I am writing this on first day of January and if you are anything like me, you have made at least one New Year's resolution. Research confirms that most people do not keep those resolutions though -- indeed by January 8, 25% of resolutions are broken and by the end of the year, fewer than 10% are still intact.
What if there was a way to increase that number? All you need to do is to be more successful at denying your short-term wants. A case in point is psychologist Walter Mischel's "marshmallow experiments, in which children who could resist the temptation to immediately eat one sweet would be rewarded with a second sweet about 15 minutes later. Professor Mischel found that those who could wait -- those who had self-control -- were also the ones who had better academic and professional success years later," according to Northwestern University psychology professor David DeSteno.
The problem is that this idea that has been around for 30 years but people still can't keep their resolutions. That's because -- to put it in terms articulated by Nobel Prize winning behavioral economist Daniel Kahneman -- willpower is too hard. It's a method of self-control that draws on System 2 (the analytical mind) -- which demands intensive concentration, rather than System 1 (emotions and instinct) -- which leads to snap decisions that make people feel good.
DeSteno thinks he has cracked the case by tapping into System 1, not 2. He argues that the only way to achieve self-control is to cultivate social emotions such as "gratitude and compassion -- that support the positive aspects of social life."
DeSteno's research finds that these emotions naturally incline people to be patient and persevere because they turn self-control from a battle to "squash desires for pleasure in the moment" to "increasing how much we value the future."
DeSteno argues that willpower hurts -- citing a study by Northwestern University psychologist Greg Miller of 300 teenagers from socially and economically disadvantaged backgrounds. Miller found that "those who were better at using self-control did had more success when it came to resisting temptations, but at a cost to their health. Their bodies suffered not only from increased stress responses, but also from premature aging of their immune cells."
DeSteno hypothesized that strong social bonds would encourage people to cooperate and support each another, which made the recipients of their help more likely to return the favors when needed. But that such bonds would only exist if people were "fair, honest, generous, diligent and loyal" and would only arise if people put "something else ahead of their own immediate desires and interests -- to exercise self-control."
Three emotions -- "gratitude, compassion and an authentic sense of pride (not hubris)" -- lead to this self-control, DeSteno found.
How Gratitude Boosts Self-Control
DeSteno's research plotted the link between gratitude and self-control.
His lab asked adults to recall an event that made them feel grateful, neutral or happy. Next, he had them answer a series of questions of the form "Would you rather have $X now or $Y in Z days?" with Y always being bigger than X, and Z varying over weeks to months, he explained.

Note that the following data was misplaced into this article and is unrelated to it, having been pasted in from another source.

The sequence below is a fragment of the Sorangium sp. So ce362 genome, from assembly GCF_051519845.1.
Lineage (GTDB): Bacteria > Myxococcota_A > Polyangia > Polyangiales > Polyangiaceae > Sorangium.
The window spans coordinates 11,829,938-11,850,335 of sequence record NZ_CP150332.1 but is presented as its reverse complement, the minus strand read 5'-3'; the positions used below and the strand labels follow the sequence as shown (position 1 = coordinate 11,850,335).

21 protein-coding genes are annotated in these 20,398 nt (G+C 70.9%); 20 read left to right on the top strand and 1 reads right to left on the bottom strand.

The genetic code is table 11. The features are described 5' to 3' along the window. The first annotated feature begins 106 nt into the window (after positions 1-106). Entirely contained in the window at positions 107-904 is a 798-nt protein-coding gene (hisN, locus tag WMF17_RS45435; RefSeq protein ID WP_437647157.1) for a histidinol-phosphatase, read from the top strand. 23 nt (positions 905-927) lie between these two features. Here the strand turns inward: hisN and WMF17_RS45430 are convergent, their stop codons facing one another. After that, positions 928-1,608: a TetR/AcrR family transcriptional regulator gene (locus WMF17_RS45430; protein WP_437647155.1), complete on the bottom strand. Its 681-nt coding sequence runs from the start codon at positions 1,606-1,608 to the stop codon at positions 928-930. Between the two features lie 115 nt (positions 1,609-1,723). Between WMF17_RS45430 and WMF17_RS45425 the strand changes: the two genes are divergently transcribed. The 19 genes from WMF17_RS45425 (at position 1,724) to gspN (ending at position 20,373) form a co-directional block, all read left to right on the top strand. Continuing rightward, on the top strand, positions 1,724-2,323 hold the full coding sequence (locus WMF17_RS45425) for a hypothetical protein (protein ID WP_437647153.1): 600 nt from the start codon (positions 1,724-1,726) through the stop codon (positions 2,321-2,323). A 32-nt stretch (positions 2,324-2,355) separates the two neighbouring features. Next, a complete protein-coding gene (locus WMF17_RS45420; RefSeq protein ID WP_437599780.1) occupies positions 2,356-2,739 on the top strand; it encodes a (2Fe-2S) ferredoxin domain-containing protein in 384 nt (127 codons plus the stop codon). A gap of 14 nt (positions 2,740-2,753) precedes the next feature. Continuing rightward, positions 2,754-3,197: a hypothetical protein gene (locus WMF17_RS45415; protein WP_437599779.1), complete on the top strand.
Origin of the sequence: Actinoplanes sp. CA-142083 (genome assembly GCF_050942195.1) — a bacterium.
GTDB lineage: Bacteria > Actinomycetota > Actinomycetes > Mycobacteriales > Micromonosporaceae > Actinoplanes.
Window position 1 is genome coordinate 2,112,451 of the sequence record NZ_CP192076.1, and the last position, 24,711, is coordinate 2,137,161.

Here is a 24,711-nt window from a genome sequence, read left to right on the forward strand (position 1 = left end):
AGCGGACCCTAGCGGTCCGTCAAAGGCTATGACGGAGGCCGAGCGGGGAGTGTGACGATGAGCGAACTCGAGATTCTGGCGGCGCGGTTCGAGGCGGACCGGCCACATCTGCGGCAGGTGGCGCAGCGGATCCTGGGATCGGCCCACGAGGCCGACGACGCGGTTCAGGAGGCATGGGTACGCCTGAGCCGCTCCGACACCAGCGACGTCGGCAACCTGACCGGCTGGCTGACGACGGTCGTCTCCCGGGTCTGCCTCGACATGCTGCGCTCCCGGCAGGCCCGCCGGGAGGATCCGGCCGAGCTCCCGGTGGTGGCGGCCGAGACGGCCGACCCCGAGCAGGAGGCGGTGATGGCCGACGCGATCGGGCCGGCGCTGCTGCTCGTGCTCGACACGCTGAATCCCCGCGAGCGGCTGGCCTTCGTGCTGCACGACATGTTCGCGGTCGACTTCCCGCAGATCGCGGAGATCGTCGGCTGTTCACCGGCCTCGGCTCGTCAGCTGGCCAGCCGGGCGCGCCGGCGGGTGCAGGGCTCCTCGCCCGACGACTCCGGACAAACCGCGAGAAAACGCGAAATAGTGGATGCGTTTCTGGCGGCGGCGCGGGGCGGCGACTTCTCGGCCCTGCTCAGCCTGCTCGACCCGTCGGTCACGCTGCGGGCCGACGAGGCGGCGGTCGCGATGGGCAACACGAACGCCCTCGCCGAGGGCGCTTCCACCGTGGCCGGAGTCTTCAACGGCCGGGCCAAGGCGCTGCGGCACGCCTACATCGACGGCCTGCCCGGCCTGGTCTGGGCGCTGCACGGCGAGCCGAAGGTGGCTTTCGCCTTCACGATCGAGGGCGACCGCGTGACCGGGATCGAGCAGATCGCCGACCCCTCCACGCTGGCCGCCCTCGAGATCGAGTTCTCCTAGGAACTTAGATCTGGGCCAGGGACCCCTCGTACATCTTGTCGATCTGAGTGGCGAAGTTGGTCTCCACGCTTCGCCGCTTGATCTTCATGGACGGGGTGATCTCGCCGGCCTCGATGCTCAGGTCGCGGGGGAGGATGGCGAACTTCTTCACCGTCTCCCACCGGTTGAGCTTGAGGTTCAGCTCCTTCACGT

From these questions, he could calculate how much people "discounted the value of the future.Those feeling neutral or happy were pretty impatient. They were willing to forgo receiving $100 in a year if we gave them $18 today. Those who were feeling gratitude, however, showed nearly double the self-control. They required at least $30 to forgo the later reward," wrote DeSteno.
How Pride and Compassion Raise Self-Control
Making people feel proud of their skills boosts their inclination to wait for future rewards, lead groups, "and work longer and harder to help a team solve a difficult problem," notes DeSteno. What's more, he says, if people feel compassion, they will more willingly "take on the burdens of others, spending more time and effort to help get others out of jams and ease their distress."
The benefits of these emotions are supported by research. Feeling pride or compassion boosts perseverance on difficult tasks by over 30%; gratitude and compassion have been "tied to better academic performance, a greater willingness to exercise and eat healthily, and lower levels of consumerism, impulsivity and tobacco and alcohol use," he notes.
And these emotions heal by "slowing heart rate, lowering blood pressure and reducing feelings of anxiety and depression. By making us value the future more, they ease the way to patience and perseverance."
How You Can Harness Gratitude, Pride, and Compassion
DeSteno says people should "cultivate these emotions. Reflect on what you're grateful to have been given. Allow your mind to step into the shoes of those in need and feel for them. Take pride in the small achievements on the path to your goals."
This may be hard to do for some. I often feel gratitude and do take pride in small achievements -- as a I did with Startup Cities, the book I finished last November. But I need help with compassion.